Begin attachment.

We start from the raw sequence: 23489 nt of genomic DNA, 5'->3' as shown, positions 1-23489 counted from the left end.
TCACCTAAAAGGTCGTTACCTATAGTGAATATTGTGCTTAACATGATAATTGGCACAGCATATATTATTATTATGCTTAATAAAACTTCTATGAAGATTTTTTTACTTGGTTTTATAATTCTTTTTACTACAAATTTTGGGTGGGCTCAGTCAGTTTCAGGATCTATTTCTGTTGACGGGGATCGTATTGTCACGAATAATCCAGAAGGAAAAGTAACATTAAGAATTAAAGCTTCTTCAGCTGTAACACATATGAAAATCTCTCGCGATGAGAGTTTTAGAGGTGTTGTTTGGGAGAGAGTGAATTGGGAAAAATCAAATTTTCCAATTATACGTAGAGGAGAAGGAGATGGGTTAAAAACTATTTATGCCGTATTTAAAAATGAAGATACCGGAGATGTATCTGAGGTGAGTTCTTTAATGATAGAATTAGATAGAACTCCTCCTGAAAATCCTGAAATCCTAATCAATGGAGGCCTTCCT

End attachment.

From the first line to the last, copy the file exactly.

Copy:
We start from the raw sequence: 23489 nt of genomic DNA, 5'->3' as shown, positions 1-23489 counted from the left end.
TCACCTAAAAGGTCGTTACCTATAGTGAATATTGTGCTTAACATGATAATTGGCACAGCATATATTATTATTATGCTTAATAAAACTTCTATGAAGATTTTTTTACTTGGTTTTATAATTCTTTTTACTACAAATTTTGGGTGGGCTCAGTCAGTTTCAGGATCTATTTCTGTTGACGGGGATCGTATTGTCACGAATAATCCAGAAGGAAAAGTAACATTAAGAATTAAAGCTTCTTCAGCTGTAACACATATGAAAATCTCTCGCGATGAGAGTTTTAGAGGTGTTGTTTGGGAGAGAGTGAATTGGGAAAAATCAAATTTTCCAATTATACGTAGAGGAGAAGGAGATGGGTTAAAAACTATTTATGCCGTATTTAAAAATGAAGATACCGGAGATGTATCTGAGGTGAGTTCTTTAATGATAGAATTAGATAGAACTCCTCCTGAAAATCCTGAAATCCTAATCAATGGAGGCCTTCCT